Checking on a number of different on-line forums and facebook pages each day, I noticed many common questions concerning symptoms which I had also previously experienced (see the Barrett's and Refluxer pages), so I ran a patient survey and obtained these results.

A copy of this paper may be downloaded at the bottom of the page.

2014 August 
Aspiration of Upper Oesophageal Reflux 
Chris Robinson 
Chairman of Barrett's Wessex 

Background and Aims 
Acid reflux has been the focus of many studies of reflux at the Lower Oesophageal Sphincter (GORD) readily identified by symptoms such as heartburn which may lead to the pre-cancerous lesion, Barrett's oesophagus. Normal treatment is usually delivered via Acid Suppressant Medication (PPIs or H2RAs) to reduce acidity and damage to the oesophagus. 
Although other reflux symptoms, e.g. chronic cough, have been recognised, they have frequently been attributed to LOS reflux and attempts to medicate with ASMs have been largely ineffective. 
This study proposes reflux via the Upper Oesophageal Sphincter (cricopharyngeus), also commonly referred to as LaryngoPharyngeal Reflux (LPR), requires better understanding. 

Methods 
A simple Anecdotal Patient survey was established. Using commonly reported symptoms reported via on-line forums and facebook groups, a simple questionnaire was developed using Survey Monkey. 
Limitations: Only 100 responses were allowed without excessive expenditure. 
Structure and design: One simple question listed 13 commonly reported symptoms and requested respondents to indicate which they experienced. An extra box allowed for further symptoms to be listed. Respondents could only undertake the survey once.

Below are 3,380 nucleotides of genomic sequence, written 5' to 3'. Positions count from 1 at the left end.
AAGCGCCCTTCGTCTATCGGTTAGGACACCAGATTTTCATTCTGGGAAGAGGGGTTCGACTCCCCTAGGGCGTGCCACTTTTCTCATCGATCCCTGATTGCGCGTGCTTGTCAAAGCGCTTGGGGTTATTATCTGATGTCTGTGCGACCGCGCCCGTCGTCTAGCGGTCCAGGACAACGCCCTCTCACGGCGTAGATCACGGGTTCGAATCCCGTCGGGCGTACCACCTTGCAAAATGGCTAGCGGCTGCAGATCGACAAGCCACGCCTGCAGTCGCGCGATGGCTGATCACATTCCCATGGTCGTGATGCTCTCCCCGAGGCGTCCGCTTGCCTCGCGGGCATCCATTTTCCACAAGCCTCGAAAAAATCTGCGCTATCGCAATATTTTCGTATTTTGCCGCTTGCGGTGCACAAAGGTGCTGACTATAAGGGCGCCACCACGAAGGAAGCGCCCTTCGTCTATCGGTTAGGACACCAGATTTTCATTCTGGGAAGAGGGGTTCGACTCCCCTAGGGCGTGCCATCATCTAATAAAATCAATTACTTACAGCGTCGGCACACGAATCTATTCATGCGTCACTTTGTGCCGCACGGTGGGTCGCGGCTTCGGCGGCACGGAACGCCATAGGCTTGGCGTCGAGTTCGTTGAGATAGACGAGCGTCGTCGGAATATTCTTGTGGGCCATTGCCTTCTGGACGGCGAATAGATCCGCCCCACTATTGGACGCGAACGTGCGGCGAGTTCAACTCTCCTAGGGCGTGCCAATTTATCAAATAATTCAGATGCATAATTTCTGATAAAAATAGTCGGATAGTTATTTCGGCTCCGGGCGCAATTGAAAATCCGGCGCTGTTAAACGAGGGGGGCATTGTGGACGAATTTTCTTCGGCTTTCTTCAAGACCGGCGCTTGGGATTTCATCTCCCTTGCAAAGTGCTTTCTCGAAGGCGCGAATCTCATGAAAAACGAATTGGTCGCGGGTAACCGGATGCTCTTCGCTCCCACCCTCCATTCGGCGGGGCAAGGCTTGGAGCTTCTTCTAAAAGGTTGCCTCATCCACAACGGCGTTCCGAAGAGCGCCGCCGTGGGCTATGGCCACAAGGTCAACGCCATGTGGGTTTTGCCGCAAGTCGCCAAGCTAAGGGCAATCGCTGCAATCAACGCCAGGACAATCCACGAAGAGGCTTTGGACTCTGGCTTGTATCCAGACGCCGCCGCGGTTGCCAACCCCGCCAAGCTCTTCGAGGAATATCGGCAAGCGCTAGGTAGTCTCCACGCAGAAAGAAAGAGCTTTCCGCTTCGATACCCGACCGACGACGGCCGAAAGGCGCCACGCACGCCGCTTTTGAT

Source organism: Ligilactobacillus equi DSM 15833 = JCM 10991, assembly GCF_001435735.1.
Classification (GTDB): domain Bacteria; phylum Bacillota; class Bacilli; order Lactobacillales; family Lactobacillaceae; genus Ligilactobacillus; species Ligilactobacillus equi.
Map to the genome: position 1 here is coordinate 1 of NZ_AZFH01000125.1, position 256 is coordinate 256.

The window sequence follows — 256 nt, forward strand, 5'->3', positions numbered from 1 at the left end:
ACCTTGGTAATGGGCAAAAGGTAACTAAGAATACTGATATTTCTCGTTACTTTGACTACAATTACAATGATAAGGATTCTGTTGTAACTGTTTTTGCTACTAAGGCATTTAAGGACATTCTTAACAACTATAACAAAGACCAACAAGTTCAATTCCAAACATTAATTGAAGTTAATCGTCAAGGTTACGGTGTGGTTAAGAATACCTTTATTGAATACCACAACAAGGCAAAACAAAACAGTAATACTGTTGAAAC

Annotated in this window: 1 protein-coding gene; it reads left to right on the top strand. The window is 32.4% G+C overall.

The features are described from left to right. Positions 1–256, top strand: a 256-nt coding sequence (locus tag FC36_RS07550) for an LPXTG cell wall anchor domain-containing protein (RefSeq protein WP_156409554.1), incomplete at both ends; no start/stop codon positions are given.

The questionnaire was advertised on the following On-line forums: Barrett's Oesophagus Campaign forum, MD Junction GERD forum, MD Junction Barrett's Esophagus forum, Health Central Acid Reflux forum, and Facebook groups: Barrett's Wessex, Barrett's Esophagus Awareness, Raising Awareness – Cancer of the Oesophagus, LINX surgery for GERD. The 100 responses limit of the questionnaire was exceeded within 2 days. 

Results 
From the list of symptoms presented, 
70% reported experiencing Hoarseness, 64% constant throat clearing, 58% post nasal drip, 58% 
chronic cough, 53% sinusitis, 53% bad taste in mouth, 50% Globus (lump in throat), 42% Asthma-like symptoms (shortness of breath), 41% tooth decay or sharp edges to teeth, 35% Catarrhal symptoms (blocked nose), 35% Loss of voice, 35% dry or gritty eyes, 30% nocturnal ear waxing (particularly right ear {reflux being more common when lying on the right side}) 
In other responses, the following indicators were highly indicated: Bad breath, Tinnitus, Hyposmia (poor sense of smell), Sore throat. 
Retrospectively, whilst most of the respondents were assumed to have been taking ASMs due to their presence on the specified forums, this was not established within the questionnaire. 

Conclusions 
Although GOR is commonly recognised, extra-oesophageal reflux via the UOS requires further attention. GORD medication may not be efficacious for LPR. Reflux reduction surgery may be more appropriate. 

 
 Above: the results to the questions asked.

 Left: results displayed graphically.
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Chris Robinson,
Jun 12, 2015, 1:36 AM